Mischief - Up to Mischief Log 34 Further adventures of S/Y Mischief through the eyes and ears of Chas Baynes


Tuesday 8th May - Bora Bora

After a wet and windy night, we upped anchor at 0715. The chain was laid across two or three coral bommies and we knew the way the chain snatched when we initially dropped anchor it was caught on something solid, and so it was. But our windlass is strong enough to break the anchor out of the coral heads and as each cracked as it gave way which was a shame, but this is a recognized anchorage spot. Mad Monkey the other day burnt his windlass out in the same location - expensive!

As I said, it has been raining most of the night but this morning I was greeted by a bright rainbow over the Coral Gardens, and the wind had abated somewhat, in fact it had all but gone and we sailed off to the lagoon exit 2 miles south before heading off north west again towards Bora Bora. We were also treated to a pod of small dolphins that came over to see us out of the lagoon which was unusual but nice.

As the wind was on the beam at 12-15 knots we put up the Code 0 and maintained a speed of 7/8 knots all the way across the straights, which made for a really pleasant sail - even the rain held off for a while.

The Ile Bora Bora has spectacular volcanic peaks surrounded by an extensive lagoon of various hues of blue making this, according to our passage books, one of the worlds' most beautiful islands and is heralded as one of the highlights of World ARC - it is the site of much development in the tourist trade as a result, and is a must visit for cruise liners. The trouble is the peaks are covered in cloud this morning as we approach the entrance to the lagoon.

At 1230 we picked up a buoy at 'Bloody Mary's', one of the 'must do' places to visit, have a very expensive meal and come away with a T shirt, so we have booked for this evening. I shall need my credit card methinks. Someone came on the VHF over another conversation to say that Bloody Mary's was not worth it but I responded that we will take our own view, but let's hope they are wrong.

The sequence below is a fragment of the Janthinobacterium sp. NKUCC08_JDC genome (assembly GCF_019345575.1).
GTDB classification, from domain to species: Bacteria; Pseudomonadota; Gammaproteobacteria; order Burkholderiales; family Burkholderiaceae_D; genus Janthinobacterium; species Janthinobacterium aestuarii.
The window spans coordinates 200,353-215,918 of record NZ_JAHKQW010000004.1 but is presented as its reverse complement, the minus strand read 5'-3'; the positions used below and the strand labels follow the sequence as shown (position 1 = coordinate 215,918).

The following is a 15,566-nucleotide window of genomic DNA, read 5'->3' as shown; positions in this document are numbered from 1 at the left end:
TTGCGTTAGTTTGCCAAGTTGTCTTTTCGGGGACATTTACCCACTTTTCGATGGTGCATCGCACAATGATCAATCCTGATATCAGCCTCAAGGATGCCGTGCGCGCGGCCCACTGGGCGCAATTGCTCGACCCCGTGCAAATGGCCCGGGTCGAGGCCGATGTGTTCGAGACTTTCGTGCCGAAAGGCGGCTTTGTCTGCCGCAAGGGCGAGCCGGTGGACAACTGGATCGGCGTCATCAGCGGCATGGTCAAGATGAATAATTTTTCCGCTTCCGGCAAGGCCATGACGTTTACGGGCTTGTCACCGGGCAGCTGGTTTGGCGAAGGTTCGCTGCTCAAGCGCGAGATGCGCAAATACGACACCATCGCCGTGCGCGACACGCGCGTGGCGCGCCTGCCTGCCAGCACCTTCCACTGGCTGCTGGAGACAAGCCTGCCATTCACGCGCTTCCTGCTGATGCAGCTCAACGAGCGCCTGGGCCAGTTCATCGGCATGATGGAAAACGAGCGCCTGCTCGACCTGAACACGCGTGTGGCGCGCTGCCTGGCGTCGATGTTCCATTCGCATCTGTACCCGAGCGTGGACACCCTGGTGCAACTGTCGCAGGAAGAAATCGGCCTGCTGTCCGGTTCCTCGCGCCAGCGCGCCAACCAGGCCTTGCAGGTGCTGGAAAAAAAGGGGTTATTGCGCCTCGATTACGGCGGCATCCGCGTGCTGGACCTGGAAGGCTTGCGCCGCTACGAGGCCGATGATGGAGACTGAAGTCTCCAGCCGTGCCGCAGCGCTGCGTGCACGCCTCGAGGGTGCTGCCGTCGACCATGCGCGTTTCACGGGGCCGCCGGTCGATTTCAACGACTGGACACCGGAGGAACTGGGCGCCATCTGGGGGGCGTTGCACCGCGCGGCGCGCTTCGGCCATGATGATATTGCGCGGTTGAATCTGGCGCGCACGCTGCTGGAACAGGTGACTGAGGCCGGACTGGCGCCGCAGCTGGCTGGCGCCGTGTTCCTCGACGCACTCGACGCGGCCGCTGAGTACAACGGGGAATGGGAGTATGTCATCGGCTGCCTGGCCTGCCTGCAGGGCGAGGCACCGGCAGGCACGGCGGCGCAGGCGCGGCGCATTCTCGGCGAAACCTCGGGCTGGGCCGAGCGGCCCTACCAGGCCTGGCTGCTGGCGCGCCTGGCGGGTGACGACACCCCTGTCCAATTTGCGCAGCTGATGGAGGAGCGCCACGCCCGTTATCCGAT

No sooner had we picked up the buoy and had a quick bite to eat another almighty squall came through with a load of wind and horizontal rain just as our American friends Dan and Agnes from Smoke and Roses came passed in their dinghy getting soaked. We invited them to take shelter and offered them a cup of English tea - very British, but we had run out of coffee! They had sailed across yesterday just as we had reached the Coral Gardens and had been hit by the squalls that went through; one hit 47 knots, which would not have been a lot of fun at all.

So, we headed off ashore later in the afternoon for pre-dinner drinks, which entailed a Bloody Mary of course and a couple of beers, and took a photo of the list of A lister names who had visited, far too numerous to mention here - probably easier to list who hadn't been. The ambience of the place was great, really inviting and we were first there for happy hour. The loos were very interesting, the gent's anyway: the water sluice for the urinals was an enormous willy hanging on a cord attached to the water cistern, and the sink was a mini waterfall. All the women were poking their noses in there for a look, can't imagine why! The menu was verbal, the maître d' explained the various meats and fish on display on the open counter then awaited our order with pad in hand after which we were shown to our table which was through a low archway with a fringe of fabric hanging on the bottom edge. The only trouble with the table was when Dave went to the toilets (to check out the big willy maybe) and forgot that there was a beam behind the decorative fabric on his way back and smacked his head sufficiently hard to draw blood.

Anyway, the meal was very good, and we got out with $60 a head although without starters nor desserts and no wine; why there were comments as to it was not worth it I don't really understand so really pleased we were not put off.
The young guys from Spirit of Catherine were there having a drink and mentioned they were planning to go up Mount Pahia, one of the two imposing peaks bordering the lagoon which according to the ARC literature is "the ultimate viewpoint, a tough but rewarding five-hour climb [661m] with unforgettable views". That's me set up for tomorrow then, 0630 pickup.

Wednesday 9th May 2018 - Bora Bora, Mt Pahia